Dalibor: Right. The interesting thing for me was to see how much community enthusiasm resulted in interesting things happening. Firstly, Landon Fuller posted on the main list a laundry list of things he would like to see happen to get the BSD port up to production level on Mac OS X, which includes things like, for example, updating it to the latest JDK seven code from the mainline. A few days after he posted that, Greg Lewis, another one of the original porters, already updated the port with the latest code base.

Similar, on a different main list, somebody proposed to contribute some implementation, and then there are some other efforts around proposals for implementing [inaudible 6:17] . You can find the links to all these in the latest OpenJDK news from today that has a summary of what's been happening on the main list.

But they've been very active, and the conversation has been very exciting to watch and to participate in.

Alexis: Right. I guess the question is, really, how far along is the port? Are we going to have a server-side VM that runs just fine? Because I, myself, and a number of people have used server-side software running on SoyLatte, which is the port you were talking about for Mac OS. But anything GUI-related, is this going to require X 11? I think that's the biggest question at this point.
Dalibor: Yeah, absolutely. Last Friday I was on a call with the JUG leaders. Of course, the JUG leaders had the same questions: What's happening with the Mac? What I can say is that the [inaudible 7:11] messenger commented there that we are aware of the issue. We're working on it. So stay tuned.
Roger: In the event section this week, we've got two events that are coming up: J-Fall and the New York City OTC. We mentioned those last week, but this week we want to feature Oredev, which is in Malmo, Sweden. I know that that's been a big event in the past. I know that Terrence has been there for the last couple of years. I know that as speakers, it's really ideal. Alexis, are you going to Oredev?
Alexis: Well, no, actually. I'm not going to Oredev, but Arun Gupta will be going there, so he will be covering everything you want to know about Java EE and GlassFish.
Roger: Dalibor, what about you? Anyone from the SE side going up to Oredev this year?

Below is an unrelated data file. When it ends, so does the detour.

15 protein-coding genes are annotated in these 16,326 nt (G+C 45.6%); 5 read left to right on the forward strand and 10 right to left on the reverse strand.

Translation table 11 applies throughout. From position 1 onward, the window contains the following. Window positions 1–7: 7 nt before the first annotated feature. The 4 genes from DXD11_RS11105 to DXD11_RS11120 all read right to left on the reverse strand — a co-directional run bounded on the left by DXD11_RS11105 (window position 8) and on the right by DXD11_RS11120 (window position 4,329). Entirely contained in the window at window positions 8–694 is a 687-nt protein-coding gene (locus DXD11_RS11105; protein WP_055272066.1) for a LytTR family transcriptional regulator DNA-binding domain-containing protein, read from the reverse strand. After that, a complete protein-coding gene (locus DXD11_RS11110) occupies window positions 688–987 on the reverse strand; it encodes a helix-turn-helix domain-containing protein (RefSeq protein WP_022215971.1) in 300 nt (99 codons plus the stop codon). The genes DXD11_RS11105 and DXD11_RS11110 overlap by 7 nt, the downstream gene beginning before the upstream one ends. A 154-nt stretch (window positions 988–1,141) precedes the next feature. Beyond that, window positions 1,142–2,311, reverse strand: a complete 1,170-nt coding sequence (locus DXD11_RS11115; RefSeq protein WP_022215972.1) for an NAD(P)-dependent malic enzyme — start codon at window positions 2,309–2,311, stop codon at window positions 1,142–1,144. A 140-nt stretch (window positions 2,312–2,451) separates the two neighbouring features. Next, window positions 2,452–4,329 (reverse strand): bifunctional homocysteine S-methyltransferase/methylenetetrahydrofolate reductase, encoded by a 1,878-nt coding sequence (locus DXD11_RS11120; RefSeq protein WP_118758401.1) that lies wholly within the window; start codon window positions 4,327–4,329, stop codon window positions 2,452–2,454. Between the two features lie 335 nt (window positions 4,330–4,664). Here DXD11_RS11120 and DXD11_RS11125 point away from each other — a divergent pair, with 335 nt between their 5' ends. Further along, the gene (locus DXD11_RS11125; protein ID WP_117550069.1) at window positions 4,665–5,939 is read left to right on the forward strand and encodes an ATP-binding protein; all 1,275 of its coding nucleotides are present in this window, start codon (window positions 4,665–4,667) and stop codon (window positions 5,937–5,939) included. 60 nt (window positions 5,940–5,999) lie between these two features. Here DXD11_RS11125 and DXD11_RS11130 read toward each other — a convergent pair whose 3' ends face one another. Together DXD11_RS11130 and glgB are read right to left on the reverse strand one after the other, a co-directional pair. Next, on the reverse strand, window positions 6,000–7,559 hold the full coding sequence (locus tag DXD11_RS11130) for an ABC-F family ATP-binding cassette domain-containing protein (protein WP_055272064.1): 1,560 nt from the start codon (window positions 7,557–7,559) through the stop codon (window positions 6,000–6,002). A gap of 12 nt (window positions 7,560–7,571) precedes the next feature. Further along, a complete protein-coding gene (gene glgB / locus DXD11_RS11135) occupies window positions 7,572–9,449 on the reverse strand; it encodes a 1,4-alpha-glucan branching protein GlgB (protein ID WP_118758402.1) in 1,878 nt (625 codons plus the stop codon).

Dalibor: Yes. We have Marcus Hirt, of the JRockit book fame, who will be speaking there as well about virtual machines.
Roger: And then also the week after that, November 15, which is on a Monday, Devoxx in Antwerp, Belgium, a great conference. I know we have a lot of speakers that are speaking at that event. If you're in the area, it's a good chance to go and learn some things. We look forward to hearing what's happening. Any one of us that's actually on this podcast or any one of the evangelists as well, if you have something that you think would be of interest to the general community, please come up and talk to us about it, and we might do a recording of it as well.

Let's turn to the next segment, which is the feature interview with Steve Harris. Terrence Barr had an opportunity to speak with Steve a couple weeks ago. Steve's the senior VP of application server development. Basically, he's Alexis's boss. Let's go into that interview right away.

Terrence Barr: I'm here on Skype with Steve Harris, who is the senior VP of product development for the App Server at Oracle. Steve, welcome to the program. Do you want to introduce yourself briefly?
Steve Harris: Sure. Hi, Terrence. I've been at Oracle for quite a long while now. Actually, I came into Oracle to work on Java, actually, specifically on the Java Virtual Machine that stills runs in the database today. These days, I have the WebLogic Server team, the original Oracle App Server team, and the GlassFish team within my organization.
Terrence: We thought it might be useful to maybe share some perspectives of how the acquisition felt when Sun came to Oracle and how that felt from the Java EE side of the house, and your team in particular.
Steve: It's interesting. With acquisitions, there are always difficulties and so on. I think this was a particularly complex one for Oracle. It spanned large segments of the company, it went outside of specific lines of business, and there certainly are cultural differences between people who have come in from Sun and Oracle and so on. But one of the reasons to do these acquisitions, aside from the people and the technology and so on that it brings to the table, is to mix the DNA of the companies in some ways. The things that the GlassFish team in particular, I think, brought into the enterprise space with us is just incredibly valuable.

There's the talent. There's the insight. There's what it means to be the stewards of Java and help coordinate and drive where the platform goes, how to communicate with developers, and so on. It's the sort of thing that the acquisition has helped really reinforce and strengthen in our organization.

It's taking us a while, actually, as a company to try to, let's say, loosen up and take advantage of this kind of combination of stuff. I think JavaOne was great. It was very hectic. Hopefully, a lot of people could see how the mixture of the cultures and the people came together to add value to Java overall.